Aaron Taylor-Johnson (Nocturnal Animals)

Viola Davis (Fences)

Damien Chazelle (La La Land)

City of Stars (La La Land)

La La Land, an ode to Hollywood musicals of yesteryear, swept all seven of its nominations.  This appears to have people think it will do likewise at the Academy Awards.  I still maintain that it will not. 

The last musical to win Best Picture was Chicago, fifteen years ago.  Prior to that, there was a forty-four year gap when Oliver! won the Academy Awards' biggest prize.  In short, musicals are a tough sell to win, and I still don't see La La Land being bestowed what is considered a 'serious' award, its frothiness not as enticing to more staid Academy members. 

Of course, same said members may not rush to Moonlight, with its African-American cast and elements of drugs and homosexuality.  Will they then opt for an alternative choice: perhaps the more conventional Manchester By the Sea or even some that weren't up for Best Picture, like the biopics Jackie or Hidden Figures

I still maintain that La La Land is not set to win the Best Picture Oscar; in the past seven years, the Best Picture Oscar winner and Best Picture-Drama Golden Globe winner have matched only twice, with the Best Picture-Comedy and Academy Award matching only once (The Artist).  You have to go back fifteen years to find the one previous to that (you guessed it...Chicago).  For being a prognosticator of how the Oscars will go, the Golden Globes have an astoundingly lousy record.

Likewise, when it comes to Actor, Actress, and Director, I see only Stone benefitting.  In the Musical/Comedy Actor category, they've batted 1-for-7 (The Artist) versus 4-for-7 in Drama.  A better record, but still poor for Avant-garde actor Gosling's chances.  In Director, a lousy 2-for-7 (one of their winners, Ben Affleck for Argo, wasn't even nominated for a Best Director Oscar, and both times they've matched, they've been foreign directors better known to the foreign press).

Why then would Stone benefit while everyone else involved in La La Land would not?  It's not because she won, but because who lost.  Until last night, Natalie Portman was considered a shoe-in for Jackie, but when Isabelle Huppert won for Elle, it knocked the wind out of Portman's sails.

As a side note, the idea that a First Lady was once considered unstoppable and now is in danger of losing sounds awfully familiar...

What was once a given now finds itself fighting to be remembered.  I am not sold on Huppert being nominated January 24th, but what if another person not in the mix was (say, Taraji P. Henson for Hidden Figures)?  Should THAT happen, I predict Portman, whom I thought had it in the bag, may just collapse at the finish line.  Potential vote-splitting between Portman and Henson (or worse, Portman, Henson, and Huppert) could be enough to propel Stone.  Moreover, I sense the Academy favors younger women in this category (see Lawrence, Jennifer, and Larson, Brie).  Stone would be the youngest in that group.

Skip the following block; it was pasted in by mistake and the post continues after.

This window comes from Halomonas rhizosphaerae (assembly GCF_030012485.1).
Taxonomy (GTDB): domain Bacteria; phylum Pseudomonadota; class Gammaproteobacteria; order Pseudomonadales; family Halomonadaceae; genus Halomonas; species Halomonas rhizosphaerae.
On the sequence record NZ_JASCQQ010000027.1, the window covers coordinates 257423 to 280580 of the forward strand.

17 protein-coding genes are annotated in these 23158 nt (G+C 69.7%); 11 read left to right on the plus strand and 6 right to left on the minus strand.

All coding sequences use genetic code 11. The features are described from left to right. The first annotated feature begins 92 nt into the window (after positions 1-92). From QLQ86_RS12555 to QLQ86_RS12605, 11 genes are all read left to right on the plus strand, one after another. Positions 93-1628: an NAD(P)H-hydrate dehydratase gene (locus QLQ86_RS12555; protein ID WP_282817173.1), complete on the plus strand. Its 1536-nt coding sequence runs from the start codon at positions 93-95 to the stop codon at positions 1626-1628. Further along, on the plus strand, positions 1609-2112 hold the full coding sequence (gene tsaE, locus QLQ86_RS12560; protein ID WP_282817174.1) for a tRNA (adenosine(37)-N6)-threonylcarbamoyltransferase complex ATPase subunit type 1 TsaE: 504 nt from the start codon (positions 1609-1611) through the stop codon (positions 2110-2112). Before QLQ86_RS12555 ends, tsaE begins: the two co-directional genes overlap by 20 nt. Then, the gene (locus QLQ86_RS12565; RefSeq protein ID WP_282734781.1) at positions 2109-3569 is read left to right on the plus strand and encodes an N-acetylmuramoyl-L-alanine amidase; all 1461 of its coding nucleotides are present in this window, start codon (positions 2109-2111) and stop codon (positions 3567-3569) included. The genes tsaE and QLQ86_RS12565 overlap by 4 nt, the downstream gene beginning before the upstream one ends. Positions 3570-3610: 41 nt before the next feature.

It also does mean poor Amy Adams might just as well not bother to show up should she get nominated.  It's over for her, at least this year.

In other categories, Taylor-Johnson hasn't been mentioned in any conversation for Supporting Actor.  A nomination for him would be genuinely shocking (particularly when placed over his Nocturnal Animals costar Michael Shannon).  In the bad news for Taylor-Johnson, Mahershala Ali still has wide support.  In the good news for Taylor-Johnson, in the past seven years, the Best Supporting Actor Golden Globe/Academy Award pairing up has failed only once (and that was last year, when Sylvester Stallone won the former, Mark Rylance won the latter).  They even picked Christoph Waltz in Django Unchained over Tommy Lee Jones in Lincoln when everyone figured Jones was all but guaranteed to win that year.  Many saw Waltz's win as an anomaly.  It turned out to be prophecy.

I do believe that City of Stars will win.  Moana's songbook doesn't have a belting Let It Go behind it, a ubiquitous number played all over, all the time; with regards to other potential nominees, while I See A Victory or Runnin' from Hidden Figures (neither nominated by the HFPA) could challenge it, I See A Victory's singer Kim Burrell's statements on gays I think have sunk its chances.

I think Hacksaw Ridge is dead, but should Mel Gibson get a Best Director nomination, it would be the height of hypocrisy for the Academy to nominate a virulent anti-Semite and openly homophobic figure like Gibson but bar Burrell for her statements.